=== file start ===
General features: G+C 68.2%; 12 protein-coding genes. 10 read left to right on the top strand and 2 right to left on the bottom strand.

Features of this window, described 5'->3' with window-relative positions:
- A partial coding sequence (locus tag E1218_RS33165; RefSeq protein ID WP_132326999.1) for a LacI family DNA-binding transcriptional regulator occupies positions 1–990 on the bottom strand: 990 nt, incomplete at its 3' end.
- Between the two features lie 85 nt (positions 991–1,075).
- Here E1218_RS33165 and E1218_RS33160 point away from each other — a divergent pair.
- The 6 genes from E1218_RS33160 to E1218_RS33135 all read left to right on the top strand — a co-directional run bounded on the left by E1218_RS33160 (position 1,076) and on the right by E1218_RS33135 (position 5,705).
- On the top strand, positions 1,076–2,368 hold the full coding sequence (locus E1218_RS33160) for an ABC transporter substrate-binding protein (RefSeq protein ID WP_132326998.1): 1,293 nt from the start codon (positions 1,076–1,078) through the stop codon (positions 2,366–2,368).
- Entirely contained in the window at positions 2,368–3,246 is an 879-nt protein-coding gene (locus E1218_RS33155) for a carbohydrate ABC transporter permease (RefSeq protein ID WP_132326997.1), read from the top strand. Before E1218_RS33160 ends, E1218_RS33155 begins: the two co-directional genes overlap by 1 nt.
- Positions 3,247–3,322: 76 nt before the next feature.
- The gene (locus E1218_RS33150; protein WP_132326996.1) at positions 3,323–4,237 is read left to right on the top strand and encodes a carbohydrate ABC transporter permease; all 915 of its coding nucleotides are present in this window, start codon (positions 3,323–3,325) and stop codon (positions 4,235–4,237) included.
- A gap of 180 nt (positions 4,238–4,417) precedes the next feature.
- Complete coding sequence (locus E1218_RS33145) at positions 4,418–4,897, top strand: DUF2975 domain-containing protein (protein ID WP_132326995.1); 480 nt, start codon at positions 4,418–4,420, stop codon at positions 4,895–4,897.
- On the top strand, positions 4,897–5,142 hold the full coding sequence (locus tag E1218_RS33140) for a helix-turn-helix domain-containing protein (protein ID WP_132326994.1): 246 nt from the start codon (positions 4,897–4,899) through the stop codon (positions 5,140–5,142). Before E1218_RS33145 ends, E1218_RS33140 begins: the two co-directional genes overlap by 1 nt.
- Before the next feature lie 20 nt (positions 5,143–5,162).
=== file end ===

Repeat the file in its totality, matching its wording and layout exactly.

General features: G+C 68.2%; 12 protein-coding genes. 10 read left to right on the top strand and 2 right to left on the bottom strand.

Features of this window, described 5'->3' with window-relative positions:
- A partial coding sequence (locus tag E1218_RS33165; RefSeq protein ID WP_132326999.1) for a LacI family DNA-binding transcriptional regulator occupies positions 1–990 on the bottom strand: 990 nt, incomplete at its 3' end.
- Between the two features lie 85 nt (positions 991–1,075).
- Here E1218_RS33165 and E1218_RS33160 point away from each other — a divergent pair.
- The 6 genes from E1218_RS33160 to E1218_RS33135 all read left to right on the top strand — a co-directional run bounded on the left by E1218_RS33160 (position 1,076) and on the right by E1218_RS33135 (position 5,705).
- On the top strand, positions 1,076–2,368 hold the full coding sequence (locus E1218_RS33160) for an ABC transporter substrate-binding protein (RefSeq protein ID WP_132326998.1): 1,293 nt from the start codon (positions 1,076–1,078) through the stop codon (positions 2,366–2,368).
- Entirely contained in the window at positions 2,368–3,246 is an 879-nt protein-coding gene (locus E1218_RS33155) for a carbohydrate ABC transporter permease (RefSeq protein ID WP_132326997.1), read from the top strand. Before E1218_RS33160 ends, E1218_RS33155 begins: the two co-directional genes overlap by 1 nt.
- Positions 3,247–3,322: 76 nt before the next feature.
- The gene (locus E1218_RS33150; protein WP_132326996.1) at positions 3,323–4,237 is read left to right on the top strand and encodes a carbohydrate ABC transporter permease; all 915 of its coding nucleotides are present in this window, start codon (positions 3,323–3,325) and stop codon (positions 4,235–4,237) included.
- A gap of 180 nt (positions 4,238–4,417) precedes the next feature.
- Complete coding sequence (locus E1218_RS33145) at positions 4,418–4,897, top strand: DUF2975 domain-containing protein (protein ID WP_132326995.1); 480 nt, start codon at positions 4,418–4,420, stop codon at positions 4,895–4,897.
- On the top strand, positions 4,897–5,142 hold the full coding sequence (locus tag E1218_RS33140) for a helix-turn-helix domain-containing protein (protein ID WP_132326994.1): 246 nt from the start codon (positions 4,897–4,899) through the stop codon (positions 5,140–5,142). Before E1218_RS33145 ends, E1218_RS33140 begins: the two co-directional genes overlap by 1 nt.
- Before the next feature lie 20 nt (positions 5,143–5,162).